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A sign promotes the Big Kahuna Wing Festival on Saturday, June 17, 2018. 

Wing lovers and beer enthusiasts converged in Knoxville's Worlds Fair Park on Saturday for the sixth annual Big Kahuna Wing Festival. 

The festival features numerous vendors who set up stands and sell their wings to patrons. Tickets for the event, which include stubs that act as tokens to purchase wings, are sold before the date of the festival and also at the gate. 

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Vendors serve wings at the Big Kahuna Wing Festival on Saturday, June 16, 2018. 

Alcoholic beverages, mainly beer, are also served in a separate tent, while some vendors use their stands to sell their own drinks. 

Matt Beeler, President and CEO of Big Kahuna Wings, began the festival six years ago in order to raise money for charity while also bringing the wing-based style of events of other areas to Knoxville. 

“I'm always about giving back to the community,” Beeler said. “I actually attended a wing festival in Memphis and I wondered why we didn't have something like that here. We've got obviously a lot of great restaurants that serve really, really good wings. And then obviously people love wings in this area. 

“So, thankfully, great people ... came together with me and were able to get it started. Had no idea we'd get to this point.” 

Vendors range from local restaurants to popular chains. Well-known staples Calhoun's and Quaker Steak and Lube set up stands and sold wings, while Knoxville-based Love That BBQ also set up shop at the event.

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Patrons attend the Big Kahuna Wing Festival on Saturday, June 16, 2018. 

Many vendors featured multiple styles and flavors of wings, including Love That BBQ's smoky, traditional-tasting hot barbecue flavor, and Saucy Swine BBQ's buffalo-style wings, which are comprised of a tangy sauce with a spicy kick.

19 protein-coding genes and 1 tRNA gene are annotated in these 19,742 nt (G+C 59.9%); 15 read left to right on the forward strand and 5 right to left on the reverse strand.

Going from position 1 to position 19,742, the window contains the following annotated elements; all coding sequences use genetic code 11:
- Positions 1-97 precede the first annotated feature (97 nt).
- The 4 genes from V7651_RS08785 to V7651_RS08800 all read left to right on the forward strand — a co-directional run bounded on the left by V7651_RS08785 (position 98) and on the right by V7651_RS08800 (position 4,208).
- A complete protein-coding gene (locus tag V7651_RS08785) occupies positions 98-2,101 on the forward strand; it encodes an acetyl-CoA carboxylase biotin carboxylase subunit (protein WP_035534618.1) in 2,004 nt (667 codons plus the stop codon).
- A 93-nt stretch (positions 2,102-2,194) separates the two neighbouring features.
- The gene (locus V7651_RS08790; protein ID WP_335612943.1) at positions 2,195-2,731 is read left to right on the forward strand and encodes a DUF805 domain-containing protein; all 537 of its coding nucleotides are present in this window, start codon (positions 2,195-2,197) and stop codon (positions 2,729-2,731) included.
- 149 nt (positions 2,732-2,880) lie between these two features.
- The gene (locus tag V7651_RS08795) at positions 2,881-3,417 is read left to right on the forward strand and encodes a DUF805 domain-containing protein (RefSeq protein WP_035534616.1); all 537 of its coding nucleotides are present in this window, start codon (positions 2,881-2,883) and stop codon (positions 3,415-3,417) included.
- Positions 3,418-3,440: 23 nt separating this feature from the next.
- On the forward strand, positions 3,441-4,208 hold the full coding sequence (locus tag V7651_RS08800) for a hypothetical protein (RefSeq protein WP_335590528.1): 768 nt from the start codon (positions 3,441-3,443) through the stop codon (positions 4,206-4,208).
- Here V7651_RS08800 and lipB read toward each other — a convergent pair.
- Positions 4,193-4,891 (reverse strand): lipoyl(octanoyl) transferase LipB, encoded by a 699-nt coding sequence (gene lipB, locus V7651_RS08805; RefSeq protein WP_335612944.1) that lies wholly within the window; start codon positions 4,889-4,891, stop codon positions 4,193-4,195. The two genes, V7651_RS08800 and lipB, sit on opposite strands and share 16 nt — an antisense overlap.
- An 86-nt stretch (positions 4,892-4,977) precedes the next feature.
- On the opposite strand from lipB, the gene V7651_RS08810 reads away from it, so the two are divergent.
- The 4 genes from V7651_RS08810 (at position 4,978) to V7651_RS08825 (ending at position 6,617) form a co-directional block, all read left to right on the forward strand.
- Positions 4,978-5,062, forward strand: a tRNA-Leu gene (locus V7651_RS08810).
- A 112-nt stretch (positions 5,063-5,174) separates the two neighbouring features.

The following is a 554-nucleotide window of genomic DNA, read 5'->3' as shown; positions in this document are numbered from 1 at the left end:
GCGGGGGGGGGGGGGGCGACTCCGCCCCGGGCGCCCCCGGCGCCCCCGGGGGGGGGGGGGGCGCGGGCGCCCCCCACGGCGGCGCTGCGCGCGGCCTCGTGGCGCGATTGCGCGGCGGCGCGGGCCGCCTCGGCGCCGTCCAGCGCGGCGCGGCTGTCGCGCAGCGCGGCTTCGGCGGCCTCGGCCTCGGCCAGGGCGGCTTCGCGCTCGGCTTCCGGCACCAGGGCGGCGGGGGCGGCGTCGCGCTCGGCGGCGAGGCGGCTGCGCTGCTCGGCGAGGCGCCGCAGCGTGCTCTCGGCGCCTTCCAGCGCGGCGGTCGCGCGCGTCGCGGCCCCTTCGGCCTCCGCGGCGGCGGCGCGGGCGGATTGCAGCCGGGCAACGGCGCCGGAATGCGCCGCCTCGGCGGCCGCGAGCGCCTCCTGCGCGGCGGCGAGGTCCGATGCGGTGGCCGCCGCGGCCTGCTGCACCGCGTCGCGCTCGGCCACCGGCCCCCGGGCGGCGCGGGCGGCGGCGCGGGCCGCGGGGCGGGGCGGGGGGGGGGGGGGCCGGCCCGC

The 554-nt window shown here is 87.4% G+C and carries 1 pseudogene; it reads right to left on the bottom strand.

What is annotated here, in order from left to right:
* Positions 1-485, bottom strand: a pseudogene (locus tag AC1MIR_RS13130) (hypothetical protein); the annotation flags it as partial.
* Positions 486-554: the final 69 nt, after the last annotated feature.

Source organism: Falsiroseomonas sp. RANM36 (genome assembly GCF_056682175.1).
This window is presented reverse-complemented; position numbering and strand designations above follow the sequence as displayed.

The festival also includes a wing-eating competition and live music, which is played on a large stage at the head of the event's area. To Beeler, that is one of the festival's most appealing aspects. 

“Once I get to the day of, it's hard to really enjoy any of it, but the music I can hear no matter where I'm at, so I try to make sure I get some good music coming in and be able to enjoy that,” Beeler said. “But watching everybody else have a good time and the more people I see in here, I know that's the more that we're going to be able to raise money for the charities. 

Some vendors sell items besides wings, including ice cream, snow cones and funnel cakes. A cooking competition takes place as well, with each team's wings judged by Kansas City Barbecue Society representatives. 

Monetary prizes are awarded to the competition's top performers. The event's highest prize is $4,000 and is given to the team that takes first place in the competition. 

Some festival patrons make a point to attend the Big Kahuna Wings Festival every year. Two attendees, Luke and Sarah Turner, have made the trip to the festival three times in a row. 

“We've always had great times,” Luke Turner said. “At first, of course, it was just the wings (that brought us here), but at this point, it's just like a tradition almost.” 

Sarah Turner enjoys the various flavors of wings that the numerous vendors at the Big Kahuna Wing Festival offer. 

“(My favorite part is) just trying all the different wings and all the different sauces,” Sarah Turner said. “Sometimes, there's something really unique, so that's kind of cool.” 

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Knoxville's Sunsphere overlooks the Big Kahuna Wing Festival on Saturday, June 16, 2018. 

According to the event's website, the Big Kahuna Wing festival has raised $240,000 for charity and “has become one of the best culinary events in the region. Last year the festival drew over 8,000 attendees whom enjoyed over 100 different sauces from 40 different teams representing restaurants, cooking teams, businesses, and The University of Tennessee Culinary Institute.” 

Beeler is hopeful that the Big Kahuna Wing Festival will be able to continue for years to come, allowing people in the Knoxville area more chances to engage in wing-tasting while also helping charitable organizations. 

“I hope (that it can continue),” Beeler said. “There's always people in need and I want to make sure I do my part. If it can keep going, I'll keep doing my part as well.” 

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